Okay. I want to touch on the proactive because I've heard that multiple times where schools say, you know, "We're being proactive," but if you're really being proactive, then why are you having fights -- two, three fights a day? Why are you having these challenges? And you're still suspending folks and expelling folks. So can you share a little bit more on what does it really mean to be proactive with your approaches?
Right, sure. So a lot of times, as you said, folks can admire all of the best practices they have in place, but if you're not implementing those best practices -- number one, with an equity focus lens, they're not going to impact the students who you really need to impact. So I think that stands in the way of a lot of good practices working because, again, you don't have a context for how they're meaningful or how to adapt them to the students that you need to focus on. But what does proactivity look like? I think that means that you can use data in a way to predict the things that you need to teach before they become a problem. And you have to then teach those to fluency, whether you're talking about something academic or behaviorally. So you brought up the issue of fights. If we were collecting data in a proactive way to know what are the things that our teachers are giving redirections and reminders about in their classroom settings that eventually get so bothersome to teachers that it eventually leads to, let's say an office discipline referral or heaven forbid a fight.
If we can predict what are the indicators of those things, then we can respond to them. And for discipline that has to look like active supervision in the classroom. That has to be positive reinforcement. I can't tell you the number of times we're doing observations, and teachers have so much to do in the classroom that they are experts in the content, but they sometimes forget to also facilitate a positive classroom environment. And so they get so ingrained in the process of teaching the content that when they do respond to behavior, it's already reactionary. So it's the "Stop," "Quit," "Don't," "Get on task," and it's not the affirmations for students doing what you want them to do. And so you have to really switch your lens to be more proactive. And that's hard to do when you're in the trenches, and there are a thousand things going on. But I think proactivity starts with leaders really identifying what are the expectations, how are we monitoring it, and how are we giving feedback?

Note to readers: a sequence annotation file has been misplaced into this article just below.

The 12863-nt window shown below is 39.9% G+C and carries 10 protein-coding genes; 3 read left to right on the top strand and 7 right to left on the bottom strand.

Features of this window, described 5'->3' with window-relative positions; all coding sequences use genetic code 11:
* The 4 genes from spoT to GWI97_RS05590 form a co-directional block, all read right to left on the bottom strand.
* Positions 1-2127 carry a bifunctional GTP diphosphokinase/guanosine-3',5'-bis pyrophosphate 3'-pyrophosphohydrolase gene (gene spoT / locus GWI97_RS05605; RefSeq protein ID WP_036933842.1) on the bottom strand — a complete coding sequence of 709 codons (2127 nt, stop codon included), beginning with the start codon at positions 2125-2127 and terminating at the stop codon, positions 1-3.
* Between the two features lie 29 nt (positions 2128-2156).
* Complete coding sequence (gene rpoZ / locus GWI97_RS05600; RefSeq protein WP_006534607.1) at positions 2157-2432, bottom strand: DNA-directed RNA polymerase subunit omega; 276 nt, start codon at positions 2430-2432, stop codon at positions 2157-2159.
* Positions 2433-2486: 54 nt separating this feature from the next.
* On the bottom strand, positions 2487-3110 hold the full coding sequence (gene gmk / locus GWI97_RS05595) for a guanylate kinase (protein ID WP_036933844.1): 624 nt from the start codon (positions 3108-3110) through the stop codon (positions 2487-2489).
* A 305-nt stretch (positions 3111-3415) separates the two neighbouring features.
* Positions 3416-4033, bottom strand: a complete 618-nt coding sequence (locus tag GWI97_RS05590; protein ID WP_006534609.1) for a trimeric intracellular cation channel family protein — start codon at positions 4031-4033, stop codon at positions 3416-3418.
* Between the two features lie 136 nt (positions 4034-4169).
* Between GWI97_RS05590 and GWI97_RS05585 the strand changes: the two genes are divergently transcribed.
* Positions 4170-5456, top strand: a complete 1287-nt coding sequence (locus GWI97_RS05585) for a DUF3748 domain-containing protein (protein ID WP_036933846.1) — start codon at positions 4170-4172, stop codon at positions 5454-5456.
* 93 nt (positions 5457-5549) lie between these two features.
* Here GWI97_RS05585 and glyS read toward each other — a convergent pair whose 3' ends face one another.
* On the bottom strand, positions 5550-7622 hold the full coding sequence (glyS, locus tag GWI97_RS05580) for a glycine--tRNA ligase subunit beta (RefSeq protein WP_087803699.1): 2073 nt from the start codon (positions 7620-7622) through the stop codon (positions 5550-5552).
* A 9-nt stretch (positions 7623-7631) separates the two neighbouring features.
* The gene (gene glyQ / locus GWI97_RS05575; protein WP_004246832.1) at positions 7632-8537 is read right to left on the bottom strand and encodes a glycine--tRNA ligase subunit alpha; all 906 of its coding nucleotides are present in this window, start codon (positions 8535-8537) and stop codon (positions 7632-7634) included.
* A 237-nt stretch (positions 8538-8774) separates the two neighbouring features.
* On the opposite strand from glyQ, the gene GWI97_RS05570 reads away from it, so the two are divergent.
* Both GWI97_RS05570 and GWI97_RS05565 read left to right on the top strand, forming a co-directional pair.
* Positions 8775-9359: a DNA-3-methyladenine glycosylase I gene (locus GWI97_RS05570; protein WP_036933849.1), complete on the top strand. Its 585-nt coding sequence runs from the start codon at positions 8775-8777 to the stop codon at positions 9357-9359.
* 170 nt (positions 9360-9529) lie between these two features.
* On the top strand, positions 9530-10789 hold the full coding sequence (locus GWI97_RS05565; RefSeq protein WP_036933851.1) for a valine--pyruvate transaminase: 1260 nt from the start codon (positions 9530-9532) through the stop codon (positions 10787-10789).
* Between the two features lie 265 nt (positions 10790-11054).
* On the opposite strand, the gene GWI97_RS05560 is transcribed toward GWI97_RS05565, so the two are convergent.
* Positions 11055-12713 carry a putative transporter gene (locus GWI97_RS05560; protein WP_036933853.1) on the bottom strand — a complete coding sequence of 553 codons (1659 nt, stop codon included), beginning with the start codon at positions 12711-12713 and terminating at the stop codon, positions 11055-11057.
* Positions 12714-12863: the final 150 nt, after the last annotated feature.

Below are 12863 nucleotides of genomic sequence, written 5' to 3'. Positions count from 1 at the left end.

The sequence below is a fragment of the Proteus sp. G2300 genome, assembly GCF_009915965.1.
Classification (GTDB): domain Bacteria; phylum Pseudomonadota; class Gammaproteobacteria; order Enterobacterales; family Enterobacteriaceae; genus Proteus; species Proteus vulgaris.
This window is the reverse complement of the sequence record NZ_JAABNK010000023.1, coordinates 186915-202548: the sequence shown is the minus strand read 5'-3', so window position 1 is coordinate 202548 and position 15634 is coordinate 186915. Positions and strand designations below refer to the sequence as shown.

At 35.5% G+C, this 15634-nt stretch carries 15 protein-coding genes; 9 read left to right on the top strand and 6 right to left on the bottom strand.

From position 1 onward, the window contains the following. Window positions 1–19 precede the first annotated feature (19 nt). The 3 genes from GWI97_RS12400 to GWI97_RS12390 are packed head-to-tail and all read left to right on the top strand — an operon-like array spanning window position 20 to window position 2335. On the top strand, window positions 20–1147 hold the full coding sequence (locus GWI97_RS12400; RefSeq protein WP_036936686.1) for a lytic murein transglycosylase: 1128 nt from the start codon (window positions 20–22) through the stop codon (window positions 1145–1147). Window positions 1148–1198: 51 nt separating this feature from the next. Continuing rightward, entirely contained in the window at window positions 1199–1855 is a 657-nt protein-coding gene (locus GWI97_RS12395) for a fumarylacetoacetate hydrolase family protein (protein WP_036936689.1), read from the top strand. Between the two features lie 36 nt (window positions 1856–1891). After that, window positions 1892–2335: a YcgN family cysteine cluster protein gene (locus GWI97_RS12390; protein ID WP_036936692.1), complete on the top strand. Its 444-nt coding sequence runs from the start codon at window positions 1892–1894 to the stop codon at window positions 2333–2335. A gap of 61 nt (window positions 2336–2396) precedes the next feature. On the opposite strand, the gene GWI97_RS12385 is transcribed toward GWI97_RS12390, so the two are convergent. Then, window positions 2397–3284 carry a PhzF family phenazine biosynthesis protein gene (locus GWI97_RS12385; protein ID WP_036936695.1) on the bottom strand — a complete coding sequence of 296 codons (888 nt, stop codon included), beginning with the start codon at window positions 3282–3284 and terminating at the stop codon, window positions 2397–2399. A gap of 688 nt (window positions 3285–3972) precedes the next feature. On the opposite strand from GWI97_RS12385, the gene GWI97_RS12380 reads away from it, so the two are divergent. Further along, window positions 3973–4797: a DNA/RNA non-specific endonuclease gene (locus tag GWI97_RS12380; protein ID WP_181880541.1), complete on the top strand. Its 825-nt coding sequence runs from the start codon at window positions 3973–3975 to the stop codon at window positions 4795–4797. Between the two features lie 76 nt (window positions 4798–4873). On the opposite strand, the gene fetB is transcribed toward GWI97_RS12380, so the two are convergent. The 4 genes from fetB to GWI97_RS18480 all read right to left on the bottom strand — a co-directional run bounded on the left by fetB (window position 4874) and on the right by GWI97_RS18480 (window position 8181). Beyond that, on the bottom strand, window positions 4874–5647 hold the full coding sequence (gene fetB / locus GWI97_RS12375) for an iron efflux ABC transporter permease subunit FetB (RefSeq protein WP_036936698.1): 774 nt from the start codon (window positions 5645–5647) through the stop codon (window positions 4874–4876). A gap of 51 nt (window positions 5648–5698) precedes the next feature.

Okay. Thank you for digging a little deeper in there because again, that is a conversation that I've had with several educators and leaders where it talks about proactivity, but then the action is like, okay, we're saying it. But when you look at it and like you said, observe it, it's like, okay, well I think there are some things that we could -- you know, "There's always room for growth," is what I try to say. So even when folks feel like they're on top of their game, there's always, always room for growth. So Renae, I definitely consider you as providing a voice in leading equity. What is one final word of advice that you could provide to our listeners?
Well, I think as educators kind of move toward building more equitable systems, which I know is a passion for many of your listeners, the difficult work of changing hearts begins with changing attitudes. In particular, the unconscious ones, and we didn't spend a lot of time on that today, but I really think that in recent days there's been an increased mention of issues of bias in our schools, but in my lens, there's not quite enough action behind that. So as an equity advocate, I think all of us really want to be intentional about using our voices to ensure equity conversations are followed by action.
Yeah, we can say we're all about equity, but where's our money going? Where are our financial resources? Where are the support resources? Where's that going? If it's not going towards equity-related items within your classroom, within your school, are we really focused on equity? It's not a buzzword, it's something that impacts our students on a daily basis, and we have to be more intentional about it. Renae, if we have some folks that want to reach out to you, if they want to connect with Virtuoso Education, just shout out to your social media, what's the best way to connect with you online?
So we're on Twitter @virtuoso_ed. We're also on Facebook at Virtuoso Education and connect with us there. You can always visit our website at virtuosoed.com.
All right. Once again, I am speaking with Dr. Renae Azziz. It has been a pleasure. Thank you so much for joining us.
My pleasure again, thanks for having me.
Are you subscribed to the podcast? If you’re not, I want to encourage you to do that today. I don’t want you to miss an episode. Click here to subscribe in iTunes!
Now if you enjoy listening to the show, I would be really grateful if you left me a review over on iTunes, too. Those reviews help other advocates find the podcast and they’re also fun for me to go in and read. Just click here to review, select “Ratings and Reviews” and “Write a Review” and let me know what your favorite part of the podcast is. Thank you!
This FREE download will give you 10 strategies to help you develop an equity competent mindset (AND give you a shot of confidence that you can become an ADVOCATE for your students!).